It was as though from that night on they'd lived in a shared circle of silence, with the rain beating down and the wind fluttering her kimono, with the gun between them and Atlas dead. He and Mitzi, who had two great things in common: Atlas's life, and Atlas' death. Even here, high above her, secret from her, they were together…and he was Mordecai Heller, and had no idea what it meant, or what exactly he felt, or what to do about any of it. If she'd arranged Altas' death, if he'd known she'd arranged it, he'd have killed her already. If he'd believed she was entirely innocent, he'd have forgiven her, and maybe even forgotten her. But this? This shared guilt, and loss, and love? This shared secret hidden from everyone, filled with questions neither of them had answered, and neither of them could escape?

What the hell was that, anyway?

He was angry. Angry with her, and angry for her, and angry just on general principle, and he didn't like it. He was here on this stupid stakeout Sweet had dreamed up, and it was…nothing sane.

He'd saved her life, he thought, and he couldn't even tell her. Hell, if anything she was supposed to be scared-of him, of Asa Sweet, of secret snipers on the roof ridge. Instead she thought it was a car backfiring. Or not. But she didn't know…

And he wanted her to know. He didn't know why, but he did.

He'd wormed around, no longer on his coat, but sitting on the tar paper, his shoulders leaning on the wall of the low parapet. He twisted, holstering his pistol, then primly shifted his jacket into line, smoothed his trousers, ran his paws through his hair, checked the neat white trim of his fingers, stroked his whiskers into alignment. The process soothed him. When he was finished he felt almost steady again.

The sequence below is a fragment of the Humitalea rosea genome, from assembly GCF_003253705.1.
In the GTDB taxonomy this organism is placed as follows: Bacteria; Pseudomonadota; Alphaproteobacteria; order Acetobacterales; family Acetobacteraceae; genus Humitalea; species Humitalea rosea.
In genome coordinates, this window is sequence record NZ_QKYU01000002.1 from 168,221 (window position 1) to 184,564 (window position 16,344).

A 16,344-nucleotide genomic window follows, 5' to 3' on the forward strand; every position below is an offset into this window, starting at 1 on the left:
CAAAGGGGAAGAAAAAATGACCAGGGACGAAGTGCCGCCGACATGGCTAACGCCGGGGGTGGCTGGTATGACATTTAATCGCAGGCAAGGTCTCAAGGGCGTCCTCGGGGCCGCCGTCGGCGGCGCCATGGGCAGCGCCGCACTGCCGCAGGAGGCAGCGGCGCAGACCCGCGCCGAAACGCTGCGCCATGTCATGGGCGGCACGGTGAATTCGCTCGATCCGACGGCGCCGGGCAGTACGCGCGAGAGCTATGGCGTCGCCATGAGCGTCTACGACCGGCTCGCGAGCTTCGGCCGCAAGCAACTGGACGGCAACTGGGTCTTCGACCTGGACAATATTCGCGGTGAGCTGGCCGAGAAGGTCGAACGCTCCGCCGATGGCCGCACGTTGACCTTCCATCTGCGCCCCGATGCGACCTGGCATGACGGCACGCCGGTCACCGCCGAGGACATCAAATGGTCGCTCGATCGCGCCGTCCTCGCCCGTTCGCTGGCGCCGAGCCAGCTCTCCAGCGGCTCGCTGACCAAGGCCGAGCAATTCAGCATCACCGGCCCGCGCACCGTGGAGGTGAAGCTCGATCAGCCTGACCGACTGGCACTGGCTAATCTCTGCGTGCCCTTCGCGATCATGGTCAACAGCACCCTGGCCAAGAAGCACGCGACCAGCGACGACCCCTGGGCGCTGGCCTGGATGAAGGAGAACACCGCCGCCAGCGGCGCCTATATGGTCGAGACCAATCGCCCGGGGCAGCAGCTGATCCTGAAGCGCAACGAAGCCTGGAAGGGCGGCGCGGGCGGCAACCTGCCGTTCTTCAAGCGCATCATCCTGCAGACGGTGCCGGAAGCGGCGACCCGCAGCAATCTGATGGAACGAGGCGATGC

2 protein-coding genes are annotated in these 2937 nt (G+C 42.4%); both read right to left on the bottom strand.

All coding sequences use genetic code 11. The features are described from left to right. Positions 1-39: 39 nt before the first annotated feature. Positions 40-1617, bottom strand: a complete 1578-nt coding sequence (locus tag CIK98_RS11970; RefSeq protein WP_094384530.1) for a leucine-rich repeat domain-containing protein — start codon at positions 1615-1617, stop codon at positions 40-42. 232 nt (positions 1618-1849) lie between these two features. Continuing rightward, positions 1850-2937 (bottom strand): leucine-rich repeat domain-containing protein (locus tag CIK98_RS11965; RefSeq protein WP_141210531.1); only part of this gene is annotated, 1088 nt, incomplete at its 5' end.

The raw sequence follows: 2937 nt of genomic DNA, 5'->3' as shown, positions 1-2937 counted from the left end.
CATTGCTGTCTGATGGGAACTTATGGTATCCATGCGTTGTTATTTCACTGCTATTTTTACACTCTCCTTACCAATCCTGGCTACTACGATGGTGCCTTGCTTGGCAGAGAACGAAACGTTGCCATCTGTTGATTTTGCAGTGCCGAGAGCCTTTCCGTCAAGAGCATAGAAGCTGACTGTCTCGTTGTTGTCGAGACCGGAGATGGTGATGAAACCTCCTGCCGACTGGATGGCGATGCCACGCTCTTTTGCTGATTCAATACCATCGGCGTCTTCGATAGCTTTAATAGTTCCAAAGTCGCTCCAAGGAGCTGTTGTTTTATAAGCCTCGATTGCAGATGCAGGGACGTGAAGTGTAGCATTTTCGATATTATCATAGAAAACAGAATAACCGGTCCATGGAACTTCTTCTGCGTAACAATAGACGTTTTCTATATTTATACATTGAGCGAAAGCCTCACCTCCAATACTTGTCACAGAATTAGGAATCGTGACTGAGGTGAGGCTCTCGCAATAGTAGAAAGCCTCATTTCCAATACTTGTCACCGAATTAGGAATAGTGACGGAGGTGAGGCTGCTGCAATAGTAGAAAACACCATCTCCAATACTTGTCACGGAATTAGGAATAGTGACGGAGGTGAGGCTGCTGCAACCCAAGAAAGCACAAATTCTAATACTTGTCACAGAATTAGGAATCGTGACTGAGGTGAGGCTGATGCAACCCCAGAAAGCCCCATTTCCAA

He could still hear Mitzi, feel her moving. Other men might fall in love with her. He was Mordecai, and instead of being in love, he was something else. But whatever it was, it was a something else that mattered.

Carefully, delicately, he slipped his hands up to his lapel, finding what he'd already known would be there. The little red marigold burned like a drop of blood on the black wool of his jacket, stem settled deep in the tiny silver boutonniere flask-pin that kept it in place and fresh for the whole day. He slipped it loose, and studied it. It was a pretty thing. It was…his. A hallmark. She'd know he'd been there.

A second later, down in the courtyard, Mitzi saw a flash of color tumble down from above. She flinched, reflexively, still hyperaware from the previous gunfire. Only after a second was she convinced this wasn't another attack. She straightened up, and looked around the courtyard, frowning…and not the pretty, pouty frown she'd reserve for Wick or some other man she wanted to manage.

The marigold glowed almost as brightly on the macadam as it had on Mordecai's lapel. She drew her breath, recognizing it even before she'd bent and picked it up.

The stem was still damp. The petals were lovely, ruffled and staggered and velvety, a deep blood red glowing with ember fire: one of Mordecai's many little affectations, appealing to his love of elegance.

There was no knowing if this was a sign he'd protected her, threatened her, or what. Just that he was here…or had been. Watching…watching her unseen. Asa Sweet's Mordecai. Atlas's Mordecai. Deadly. Slightly mad.

It got on her last nerve.

No doubt it was supposed to.

She raised her head and in a voice well accustomed to making itself heard over a drink-sodden audience, roared, "Mordecai Heller, you rat bastard! Get down here!"

Of course, he didn't.

Of course, someday he would.

When he did…that would be another story.